Make It Work: Not All Ambition Is Good Ambition
Yesterday, I quit a job. I told them it wasn’t a good fit, but the truth was that I just didn’t care enough to make it actually work. That was a hard thing for me to admit — although, unfortunately, this is far from the first time I’ve been through this.
Over the last year, I’ve advanced militantly through a series of freelance gigs, and in each, I’ve found myself in a disconcerting feedback loop: find job, impress higher-ups with an avalanche of enthusiasm, cultivate a high level of expectation, hit a roadblock in execution, falter, grow bored, withdraw, and then eventually depart. Every time, it was easy to rationalize the breakdown as circumstantial.
“My emails were never responded to,” I would say. Or, “They never gave me feedback on anything! How was I supposed to know what to do?”
On some level, I’m right. Those types of problems are difficult to circumnavigate, if not downright annoying, but you’d be hard-pressed to find a single working environment that’s not theater-floor-sticky with structural issues. Yet, other people survive — they even go on to, you know, thrive. They write books, tour the world, get promoted, make tons of money, and go to bed, each night, content to know that they’re working very hard at something they’re extremely good at. (OK, LOL on that last one, but you know what I mean.)
So, what was my hang up?
My expectations for accomplishment were way out of line with the reality of my present motivations. Truth: I hadn’t been taking jobs because I wanted to climb the ladder at a given company and/or had any clue about What I Want To Do. Rather, I’d been unconsciously aiming to preserve a lifestyle — and a level of personal freedom — that I deeply cherished. I loved being able to spend weekdays exploring New York City, when museums are actually empty and a matinee film might cost $8. I loved losing entire afternoons in books, being able to travel spontaneously, and most of all, I loved being able to spend meaningful, regular time with my friends.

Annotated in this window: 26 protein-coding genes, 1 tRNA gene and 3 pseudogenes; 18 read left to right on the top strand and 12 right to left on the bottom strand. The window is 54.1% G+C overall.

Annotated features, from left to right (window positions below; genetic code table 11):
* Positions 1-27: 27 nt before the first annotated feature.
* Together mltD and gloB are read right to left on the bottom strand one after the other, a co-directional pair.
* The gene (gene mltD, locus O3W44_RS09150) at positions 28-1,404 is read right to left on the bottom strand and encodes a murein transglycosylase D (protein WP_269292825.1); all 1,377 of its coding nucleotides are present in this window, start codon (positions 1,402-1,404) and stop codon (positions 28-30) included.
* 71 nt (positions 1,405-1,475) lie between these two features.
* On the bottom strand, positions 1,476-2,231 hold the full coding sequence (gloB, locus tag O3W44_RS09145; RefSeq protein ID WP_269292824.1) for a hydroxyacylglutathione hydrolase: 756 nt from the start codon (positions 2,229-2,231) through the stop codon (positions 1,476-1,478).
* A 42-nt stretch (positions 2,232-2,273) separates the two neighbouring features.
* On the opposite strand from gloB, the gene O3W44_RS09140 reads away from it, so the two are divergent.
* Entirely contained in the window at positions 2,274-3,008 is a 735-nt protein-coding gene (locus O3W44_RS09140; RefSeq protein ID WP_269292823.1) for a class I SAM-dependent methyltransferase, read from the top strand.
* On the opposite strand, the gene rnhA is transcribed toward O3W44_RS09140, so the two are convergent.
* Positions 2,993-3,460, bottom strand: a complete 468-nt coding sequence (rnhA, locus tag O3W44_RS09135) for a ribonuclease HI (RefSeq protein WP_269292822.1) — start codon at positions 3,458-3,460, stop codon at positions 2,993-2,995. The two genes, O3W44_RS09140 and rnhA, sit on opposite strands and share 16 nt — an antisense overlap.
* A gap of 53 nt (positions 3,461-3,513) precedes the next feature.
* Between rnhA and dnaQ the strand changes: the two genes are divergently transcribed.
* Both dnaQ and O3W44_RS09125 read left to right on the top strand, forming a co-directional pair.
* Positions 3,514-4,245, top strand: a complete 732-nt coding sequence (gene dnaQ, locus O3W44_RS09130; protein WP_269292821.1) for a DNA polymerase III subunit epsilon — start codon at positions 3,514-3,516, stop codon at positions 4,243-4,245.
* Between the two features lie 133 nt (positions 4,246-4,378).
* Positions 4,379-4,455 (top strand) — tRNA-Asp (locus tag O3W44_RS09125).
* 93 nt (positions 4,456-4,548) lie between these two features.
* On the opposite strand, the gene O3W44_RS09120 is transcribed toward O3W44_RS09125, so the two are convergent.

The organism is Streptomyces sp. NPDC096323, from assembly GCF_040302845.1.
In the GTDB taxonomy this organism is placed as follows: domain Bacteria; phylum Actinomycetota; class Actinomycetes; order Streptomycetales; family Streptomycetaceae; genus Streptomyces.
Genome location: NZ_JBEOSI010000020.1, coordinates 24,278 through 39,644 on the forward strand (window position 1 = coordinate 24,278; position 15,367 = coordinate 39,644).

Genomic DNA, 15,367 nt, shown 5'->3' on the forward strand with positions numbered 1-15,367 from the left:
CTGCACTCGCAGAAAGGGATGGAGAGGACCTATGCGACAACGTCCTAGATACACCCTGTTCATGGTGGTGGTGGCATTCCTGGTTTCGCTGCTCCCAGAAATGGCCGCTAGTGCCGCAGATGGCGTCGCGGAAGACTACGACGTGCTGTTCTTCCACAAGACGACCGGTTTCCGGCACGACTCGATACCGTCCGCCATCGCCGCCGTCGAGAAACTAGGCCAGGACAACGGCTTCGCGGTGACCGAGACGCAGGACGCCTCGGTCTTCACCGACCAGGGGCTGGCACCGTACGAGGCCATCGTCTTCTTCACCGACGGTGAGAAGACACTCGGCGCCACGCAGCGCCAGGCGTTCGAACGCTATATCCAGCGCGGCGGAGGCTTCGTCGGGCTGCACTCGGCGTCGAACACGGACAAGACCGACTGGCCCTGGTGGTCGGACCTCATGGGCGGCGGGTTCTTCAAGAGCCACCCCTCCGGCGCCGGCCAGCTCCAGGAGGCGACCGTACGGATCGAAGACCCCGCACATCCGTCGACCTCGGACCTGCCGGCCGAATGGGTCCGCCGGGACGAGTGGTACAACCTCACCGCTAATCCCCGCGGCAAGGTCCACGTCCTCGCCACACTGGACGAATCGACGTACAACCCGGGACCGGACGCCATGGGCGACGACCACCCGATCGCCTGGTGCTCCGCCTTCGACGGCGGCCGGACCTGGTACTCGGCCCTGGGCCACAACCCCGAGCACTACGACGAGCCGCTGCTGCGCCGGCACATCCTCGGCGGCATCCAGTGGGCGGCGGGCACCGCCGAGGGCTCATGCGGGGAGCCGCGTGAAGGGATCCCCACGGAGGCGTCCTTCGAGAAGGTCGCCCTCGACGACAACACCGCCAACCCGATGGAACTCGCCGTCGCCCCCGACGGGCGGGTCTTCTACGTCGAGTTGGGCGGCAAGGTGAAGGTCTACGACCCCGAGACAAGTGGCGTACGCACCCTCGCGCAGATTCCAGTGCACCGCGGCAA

This was an uncomfortable kind of ambition. Not only did it put me at odds with most of my peer group — it put me at odds with the woman that I had always imagined myself to be. I’ve always liked to think of myself as relentlessly hard-working; a hustler. Somebody who will do whatever it takes. The reality, though, is that any person only has so much “whatever it takes” in them, and it’s a reservoir difficult to tap unless you sit down and are very deliberate about defining your reasons to do so. For example: you’re thrilled by a certain project. For example: you’re putting your children through college.
Or, most pertinent to my case: pushing your boundaries, and mastering new skills as a result, matters to you.
I had been throwing myself into Big Roles at Big Companies due to an abstract awareness that I should be “achieving” things, defining no real goals for myself there, and then getting flummoxed when I was unable to tap my personal reservoir of hustle. In retrospect, this all seems painfully obvious. While enmeshed in the cycle, though, I had been too overwhelmed with the deadlines and disparate needs of a sprawling client roster to realize what I was actually doing to myself. I was setting myself up to fail.